Prevention of diabetes

Wednesday, May 29, 2019


Diabetes currently affects around 3.7 million people in the UK and it is estimated that one in five people will develop Type 2 diabetes by 2025, if current trends persist. In Sefton alone, around 6,500 people have been identified as at risk of developing Type 2 diabetes although it is estimated that a further 26,000 local people are yet to be identified.

To help prevent more of our residents from developing diabetes and suffering the devastating effects of the condition, in June 2016 we led the roll out of the Healthier You: NHS Diabetes Prevention Programme (NHS DPP) in Sefton. The programme is a joint initiative between NHS England, Public Health England and Diabetes UK. The first wave of 27 areas included Sefton and covered 26 million people, half of the population, making up to 20,000 places available.

In April 2017 the programme was launched across a further 13 other regional areas. The programme is now available nationwide.

What people told us 

We know from public engagement that people would prefer smaller groups and one to one sessions in a course and that they wouldn’t want to travel more than 10 miles to get there. They would also like to involve their families if possible and some thought they may find it difficult to commit.

How we responded

We developed our local approach to rolling out the programme on the results of the national engagement as well as from a number of local involvement exercises. We know that travel is a reoccurring theme for our residents in Sefton as this is often reported back to us as a barrier so we had this in mind when thinking about venues to hold the sessions.

We have always had a real focus on prevention and educating people on how to successfully manage diabetes in order to reduce the risk of future complications but in the last couple of years we have spent a lot of time on prevention with the introduction of the Healthier you: National Diabetes Prevention Programme.

The programme was launched in Sefton in January 2017 and offers residents tailored, personalised help and is run from local community venues close to where people live. So far, 900 local residents have joined the course, which offers them advice on healthy eating and lifestyle, help to lose weight and bespoke physical exercise programmes, which together have proven to reduce the risk of developing Type 2 diabetes.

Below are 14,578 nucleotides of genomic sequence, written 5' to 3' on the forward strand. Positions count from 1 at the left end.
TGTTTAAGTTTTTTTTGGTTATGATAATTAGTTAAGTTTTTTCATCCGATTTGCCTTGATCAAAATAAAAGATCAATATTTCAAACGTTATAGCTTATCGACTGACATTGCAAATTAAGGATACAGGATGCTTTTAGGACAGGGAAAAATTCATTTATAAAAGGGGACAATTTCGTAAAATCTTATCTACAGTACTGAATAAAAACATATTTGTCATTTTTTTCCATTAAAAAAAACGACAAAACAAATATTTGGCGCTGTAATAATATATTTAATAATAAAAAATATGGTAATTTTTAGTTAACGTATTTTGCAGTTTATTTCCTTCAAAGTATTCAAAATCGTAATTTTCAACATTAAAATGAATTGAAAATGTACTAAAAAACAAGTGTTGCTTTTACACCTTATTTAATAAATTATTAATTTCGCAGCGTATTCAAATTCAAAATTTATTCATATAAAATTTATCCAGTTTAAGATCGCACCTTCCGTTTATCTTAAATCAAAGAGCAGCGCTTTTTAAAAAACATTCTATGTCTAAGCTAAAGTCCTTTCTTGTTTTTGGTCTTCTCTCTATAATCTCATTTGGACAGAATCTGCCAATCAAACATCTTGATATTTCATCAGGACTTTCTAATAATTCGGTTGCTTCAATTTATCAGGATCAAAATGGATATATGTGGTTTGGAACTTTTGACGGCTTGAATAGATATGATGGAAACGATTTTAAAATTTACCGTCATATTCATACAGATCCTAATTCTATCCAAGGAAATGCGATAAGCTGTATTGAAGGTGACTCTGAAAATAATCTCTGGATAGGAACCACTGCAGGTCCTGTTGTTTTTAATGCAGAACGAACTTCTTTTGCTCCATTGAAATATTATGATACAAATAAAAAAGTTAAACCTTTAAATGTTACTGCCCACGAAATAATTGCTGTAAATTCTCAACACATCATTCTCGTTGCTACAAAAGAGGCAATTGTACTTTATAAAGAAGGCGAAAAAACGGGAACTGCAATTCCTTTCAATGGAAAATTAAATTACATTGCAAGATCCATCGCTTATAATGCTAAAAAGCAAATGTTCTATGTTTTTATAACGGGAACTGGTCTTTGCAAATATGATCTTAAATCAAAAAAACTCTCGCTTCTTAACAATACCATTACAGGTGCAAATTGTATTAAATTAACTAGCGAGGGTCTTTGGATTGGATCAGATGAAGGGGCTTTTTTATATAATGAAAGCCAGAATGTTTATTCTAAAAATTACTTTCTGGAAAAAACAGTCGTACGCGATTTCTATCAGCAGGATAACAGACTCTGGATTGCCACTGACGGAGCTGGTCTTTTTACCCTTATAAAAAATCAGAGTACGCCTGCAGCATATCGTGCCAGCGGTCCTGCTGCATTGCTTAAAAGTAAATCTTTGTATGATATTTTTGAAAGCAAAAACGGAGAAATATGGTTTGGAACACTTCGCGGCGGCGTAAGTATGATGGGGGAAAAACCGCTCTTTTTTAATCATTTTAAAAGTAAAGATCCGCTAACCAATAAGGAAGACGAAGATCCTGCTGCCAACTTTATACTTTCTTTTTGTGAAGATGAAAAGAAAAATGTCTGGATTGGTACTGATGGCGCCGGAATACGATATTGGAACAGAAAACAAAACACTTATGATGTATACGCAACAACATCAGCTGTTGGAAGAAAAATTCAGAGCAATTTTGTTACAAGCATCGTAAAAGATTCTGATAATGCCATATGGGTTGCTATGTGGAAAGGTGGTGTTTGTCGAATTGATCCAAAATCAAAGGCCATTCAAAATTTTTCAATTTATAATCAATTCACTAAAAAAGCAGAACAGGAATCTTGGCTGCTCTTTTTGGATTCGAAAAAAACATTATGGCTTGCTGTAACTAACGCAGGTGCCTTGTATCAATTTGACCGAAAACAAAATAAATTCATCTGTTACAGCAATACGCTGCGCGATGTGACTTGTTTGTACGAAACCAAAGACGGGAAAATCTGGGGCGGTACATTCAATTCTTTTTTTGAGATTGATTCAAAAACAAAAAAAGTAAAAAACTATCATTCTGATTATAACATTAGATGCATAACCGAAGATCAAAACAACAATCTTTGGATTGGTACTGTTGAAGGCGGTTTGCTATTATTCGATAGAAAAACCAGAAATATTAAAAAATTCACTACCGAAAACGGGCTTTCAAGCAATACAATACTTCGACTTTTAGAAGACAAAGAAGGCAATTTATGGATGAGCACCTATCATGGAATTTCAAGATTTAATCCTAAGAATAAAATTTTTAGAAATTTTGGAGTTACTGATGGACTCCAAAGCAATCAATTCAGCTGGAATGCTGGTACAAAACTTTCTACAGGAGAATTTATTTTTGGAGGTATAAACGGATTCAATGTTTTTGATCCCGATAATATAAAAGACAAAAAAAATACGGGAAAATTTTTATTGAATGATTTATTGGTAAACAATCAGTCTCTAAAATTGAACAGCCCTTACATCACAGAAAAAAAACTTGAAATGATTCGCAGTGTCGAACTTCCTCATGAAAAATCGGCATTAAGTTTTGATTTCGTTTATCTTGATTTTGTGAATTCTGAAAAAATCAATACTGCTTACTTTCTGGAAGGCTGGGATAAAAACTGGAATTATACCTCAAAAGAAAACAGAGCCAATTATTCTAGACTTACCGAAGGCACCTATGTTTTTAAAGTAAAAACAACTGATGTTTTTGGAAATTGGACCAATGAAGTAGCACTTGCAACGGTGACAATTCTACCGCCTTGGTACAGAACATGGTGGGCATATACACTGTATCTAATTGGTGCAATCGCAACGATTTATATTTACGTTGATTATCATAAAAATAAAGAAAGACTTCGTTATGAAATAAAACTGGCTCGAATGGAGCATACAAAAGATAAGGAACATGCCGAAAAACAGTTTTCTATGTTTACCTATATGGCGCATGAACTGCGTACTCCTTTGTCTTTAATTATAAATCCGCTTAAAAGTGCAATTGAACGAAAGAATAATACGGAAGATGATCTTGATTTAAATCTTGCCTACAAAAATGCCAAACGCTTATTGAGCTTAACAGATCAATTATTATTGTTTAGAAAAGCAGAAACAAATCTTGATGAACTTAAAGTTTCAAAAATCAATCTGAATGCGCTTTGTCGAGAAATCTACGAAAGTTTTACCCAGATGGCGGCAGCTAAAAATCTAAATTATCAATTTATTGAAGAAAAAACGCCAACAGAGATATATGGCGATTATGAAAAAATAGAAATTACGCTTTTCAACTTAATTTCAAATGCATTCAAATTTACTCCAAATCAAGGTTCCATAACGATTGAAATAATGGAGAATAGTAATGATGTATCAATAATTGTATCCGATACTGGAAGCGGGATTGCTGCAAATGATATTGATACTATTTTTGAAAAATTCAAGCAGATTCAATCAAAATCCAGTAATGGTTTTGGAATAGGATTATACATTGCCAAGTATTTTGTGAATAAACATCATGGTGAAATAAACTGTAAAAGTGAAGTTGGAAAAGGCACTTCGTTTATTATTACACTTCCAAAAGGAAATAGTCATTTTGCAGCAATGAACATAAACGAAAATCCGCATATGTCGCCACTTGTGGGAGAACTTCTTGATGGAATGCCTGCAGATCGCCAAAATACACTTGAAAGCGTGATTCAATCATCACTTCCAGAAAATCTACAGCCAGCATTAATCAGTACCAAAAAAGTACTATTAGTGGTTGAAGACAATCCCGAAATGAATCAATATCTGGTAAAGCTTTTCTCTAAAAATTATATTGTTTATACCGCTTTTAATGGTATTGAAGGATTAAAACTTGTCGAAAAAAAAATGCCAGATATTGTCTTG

After only six weeks of being on the programme, 65% of participants lost an average of 7lbs in weight, benefiting from further weight loss and health improvements as they continued through the twelve month programme.

We organised a lot of patient and primary care engagement to embed and develop this programme.

We held an event in Maghull during Diabetes Prevention Week, organised to educate people on diabetes prevention. As a result of this event, over 60 residents signed up to the prevention programme. You can read a press release on the event here.

The team also attended Park Run in Crosby during the prevention week with Diabetes UK to spread awareness about diabetes prevention. Dr Nigel Taylor spoke to a number of runners when they visited the DUK know your risk stand at the finish line at the weekly event. You can read the press release here.  

As well as events such as these, we engage on a regular basis with GPs and practice nurses. We have done this in the past with presentations and training at various Protected Learning Time (PLT) meetings which are regular training and development sessions for our GPs and practice staff.

We take a collaborative approach to development of the programme – as well as patient and primary care feedback. We worked with Sefton’s public health team and NHS England to develop other patient referral pathways such as making referrals via health checks which proved successful.

One Sefton patient who was introduced to the programme after advice from their Doctor, said: “I hope to get long term health benefits out of the course which is going well so far. I am already feeling more positive. It’s more than just about eating and food, it has an holistic approach including wellbeing, mind and body.”

Another patient said: “I signed up to the programme as I had a fear of Type 2 Diabetes and I hoped to achieve better eating and exercise habits. It is going well, it is well presented, friendly and the group has gelled really well.”

Watch a short video supporting the exercise